Lately, I have had people messaging asking to help them troubleshoot their environment. Everything from random performance impacts to my SQL DBA says I have a disk IO issue. I thought I would take the time to post a few helpful ruby shell commands I use to help me keep an eye on my own environment.
Cluster level# vsan.whatif_host_failures 0 -s
In a vSAN environment you can never plan for failure enough. The above command lets you see what the impact would be if you were to lose a host in your cluster.
Cluster level# vsan.resync_dashboard . -r 60
Every wonder if you have a resync going on in the backend? Why you may all of a sudden have a performance issue and not understand why? The above command lets you see if an active resync is going on in your environment and the -r 60 allows for it to update every minute.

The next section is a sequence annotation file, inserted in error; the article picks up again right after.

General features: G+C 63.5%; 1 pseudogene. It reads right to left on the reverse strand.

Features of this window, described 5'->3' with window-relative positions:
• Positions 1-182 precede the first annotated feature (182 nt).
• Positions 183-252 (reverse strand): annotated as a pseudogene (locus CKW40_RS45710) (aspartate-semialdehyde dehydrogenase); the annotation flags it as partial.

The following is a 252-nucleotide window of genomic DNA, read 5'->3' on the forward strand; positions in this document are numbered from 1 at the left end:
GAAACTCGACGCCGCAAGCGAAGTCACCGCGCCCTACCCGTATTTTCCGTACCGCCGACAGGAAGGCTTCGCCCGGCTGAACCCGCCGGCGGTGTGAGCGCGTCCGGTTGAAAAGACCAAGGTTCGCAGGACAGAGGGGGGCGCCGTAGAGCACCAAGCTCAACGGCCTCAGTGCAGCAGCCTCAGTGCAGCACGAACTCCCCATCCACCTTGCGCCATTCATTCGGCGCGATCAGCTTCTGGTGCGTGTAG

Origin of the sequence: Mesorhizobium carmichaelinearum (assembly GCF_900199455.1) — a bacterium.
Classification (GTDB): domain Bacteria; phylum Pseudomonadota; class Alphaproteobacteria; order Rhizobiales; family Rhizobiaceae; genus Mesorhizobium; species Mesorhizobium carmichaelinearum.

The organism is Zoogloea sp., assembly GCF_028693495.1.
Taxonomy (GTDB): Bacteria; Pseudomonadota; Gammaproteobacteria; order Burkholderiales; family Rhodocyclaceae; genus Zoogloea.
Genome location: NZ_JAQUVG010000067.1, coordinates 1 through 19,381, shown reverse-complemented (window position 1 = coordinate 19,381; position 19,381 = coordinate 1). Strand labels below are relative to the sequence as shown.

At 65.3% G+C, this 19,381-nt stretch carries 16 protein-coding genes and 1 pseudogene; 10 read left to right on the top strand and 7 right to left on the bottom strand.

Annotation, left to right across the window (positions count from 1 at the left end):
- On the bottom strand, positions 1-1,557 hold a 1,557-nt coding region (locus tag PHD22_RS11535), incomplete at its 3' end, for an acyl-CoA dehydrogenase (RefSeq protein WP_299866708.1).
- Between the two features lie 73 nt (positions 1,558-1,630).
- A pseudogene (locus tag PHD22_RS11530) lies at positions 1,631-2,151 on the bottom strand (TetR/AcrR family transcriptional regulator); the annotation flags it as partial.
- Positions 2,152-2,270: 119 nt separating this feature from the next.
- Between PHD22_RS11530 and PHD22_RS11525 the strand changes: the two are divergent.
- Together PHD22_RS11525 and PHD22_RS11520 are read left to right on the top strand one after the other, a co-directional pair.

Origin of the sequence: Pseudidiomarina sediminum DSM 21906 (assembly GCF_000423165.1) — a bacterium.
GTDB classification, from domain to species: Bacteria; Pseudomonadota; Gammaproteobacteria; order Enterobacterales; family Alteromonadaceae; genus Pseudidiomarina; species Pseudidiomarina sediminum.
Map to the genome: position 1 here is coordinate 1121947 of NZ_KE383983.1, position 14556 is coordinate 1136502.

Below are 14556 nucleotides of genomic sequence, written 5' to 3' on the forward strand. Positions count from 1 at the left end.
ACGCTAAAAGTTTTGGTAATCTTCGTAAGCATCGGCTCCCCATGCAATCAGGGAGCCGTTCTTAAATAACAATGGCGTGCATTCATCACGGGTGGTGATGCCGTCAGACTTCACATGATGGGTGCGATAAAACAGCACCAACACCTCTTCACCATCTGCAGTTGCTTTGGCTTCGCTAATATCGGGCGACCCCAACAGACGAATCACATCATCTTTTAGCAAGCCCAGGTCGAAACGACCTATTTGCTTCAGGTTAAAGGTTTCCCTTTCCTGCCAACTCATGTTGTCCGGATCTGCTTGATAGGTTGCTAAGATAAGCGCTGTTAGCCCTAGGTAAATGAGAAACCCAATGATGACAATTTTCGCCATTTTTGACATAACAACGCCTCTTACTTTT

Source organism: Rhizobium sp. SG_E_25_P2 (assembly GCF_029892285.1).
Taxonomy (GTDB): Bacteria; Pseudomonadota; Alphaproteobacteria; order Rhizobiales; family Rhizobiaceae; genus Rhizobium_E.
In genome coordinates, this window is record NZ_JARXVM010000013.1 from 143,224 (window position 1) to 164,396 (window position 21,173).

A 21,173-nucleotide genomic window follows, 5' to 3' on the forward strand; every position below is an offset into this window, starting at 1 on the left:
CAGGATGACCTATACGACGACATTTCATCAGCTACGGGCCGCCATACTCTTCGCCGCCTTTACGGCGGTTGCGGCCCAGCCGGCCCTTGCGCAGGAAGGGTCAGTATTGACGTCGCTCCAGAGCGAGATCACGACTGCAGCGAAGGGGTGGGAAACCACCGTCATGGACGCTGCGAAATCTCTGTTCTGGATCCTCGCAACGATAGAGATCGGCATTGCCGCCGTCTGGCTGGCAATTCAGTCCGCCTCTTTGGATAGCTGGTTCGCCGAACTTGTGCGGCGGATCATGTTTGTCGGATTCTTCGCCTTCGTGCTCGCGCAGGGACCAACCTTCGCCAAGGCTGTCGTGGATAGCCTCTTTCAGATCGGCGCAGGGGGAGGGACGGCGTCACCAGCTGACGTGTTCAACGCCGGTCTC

Cluster# vsan.disks_stats .
The important item to view is physical used. If a single capacity drive hits 80% used it will cause a resync to incur in the background.
Cluster# vsan.proactive_rebalance . -s -t 10800
Speaking of keeping your drives balanced 🙂 The above command is in seconds (3 hours) and will kick off a proactive balance in the background. If you want more hours increase the 10800 to say 28800 for 8 hours.
VM# vsan.vm_perf_stats VM_Name
This specific command is executed on a per-VM basis and not against the entire cluster or VSAN datastore. Use this if you want to investigate performance issues for a particular VM. This command will sample disk performance over a period of 20 seconds. This command will provide you with ‘read/write’ information IOPS, throughput and latency.
Ruby CLI Guide:
Click to access vmware-ruby-vsphere-console-command-reference-for-virtual-san.pdf
There are plenty of useful Ruby Shell commands that can be used to monitor or troubleshoot your vSAN/VxRail environment. The above mentioned are not all of them but a few I find useful in my day to day.